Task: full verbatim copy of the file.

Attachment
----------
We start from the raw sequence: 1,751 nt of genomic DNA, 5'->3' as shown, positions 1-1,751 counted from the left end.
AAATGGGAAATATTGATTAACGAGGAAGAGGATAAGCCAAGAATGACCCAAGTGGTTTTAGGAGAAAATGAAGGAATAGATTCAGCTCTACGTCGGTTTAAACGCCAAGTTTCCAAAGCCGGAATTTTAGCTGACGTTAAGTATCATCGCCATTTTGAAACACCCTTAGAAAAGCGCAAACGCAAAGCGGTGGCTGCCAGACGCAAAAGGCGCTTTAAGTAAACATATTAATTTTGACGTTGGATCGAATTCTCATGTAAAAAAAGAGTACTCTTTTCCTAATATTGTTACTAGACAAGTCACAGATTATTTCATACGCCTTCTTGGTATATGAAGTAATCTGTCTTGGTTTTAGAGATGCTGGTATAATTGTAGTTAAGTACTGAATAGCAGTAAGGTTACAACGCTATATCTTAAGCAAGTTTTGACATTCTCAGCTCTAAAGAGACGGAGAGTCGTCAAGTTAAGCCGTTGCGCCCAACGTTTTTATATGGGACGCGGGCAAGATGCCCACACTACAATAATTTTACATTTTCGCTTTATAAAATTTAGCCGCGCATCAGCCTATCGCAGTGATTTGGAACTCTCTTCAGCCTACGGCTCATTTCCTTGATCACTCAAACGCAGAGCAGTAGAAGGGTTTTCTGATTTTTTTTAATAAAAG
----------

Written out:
We start from the raw sequence: 1,751 nt of genomic DNA, 5'->3' as shown, positions 1-1,751 counted from the left end.
AAATGGGAAATATTGATTAACGAGGAAGAGGATAAGCCAAGAATGACCCAAGTGGTTTTAGGAGAAAATGAAGGAATAGATTCAGCTCTACGTCGGTTTAAACGCCAAGTTTCCAAAGCCGGAATTTTAGCTGACGTTAAGTATCATCGCCATTTTGAAACACCCTTAGAAAAGCGCAAACGCAAAGCGGTGGCTGCCAGACGCAAAAGGCGCTTTAAGTAAACATATTAATTTTGACGTTGGATCGAATTCTCATGTAAAAAAAGAGTACTCTTTTCCTAATATTGTTACTAGACAAGTCACAGATTATTTCATACGCCTTCTTGGTATATGAAGTAATCTGTCTTGGTTTTAGAGATGCTGGTATAATTGTAGTTAAGTACTGAATAGCAGTAAGGTTACAACGCTATATCTTAAGCAAGTTTTGACATTCTCAGCTCTAAAGAGACGGAGAGTCGTCAAGTTAAGCCGTTGCGCCCAACGTTTTTATATGGGACGCGGGCAAGATGCCCACACTACAATAATTTTACATTTTCGCTTTATAAAATTTAGCCGCGCATCAGCCTATCGCAGTGATTTGGAACTCTCTTCAGCCTACGGCTCATTTCCTTGATCACTCAAACGCAGAGCAGTAGAAGGGTTTTCTGATTTTTTTTAATAAAAG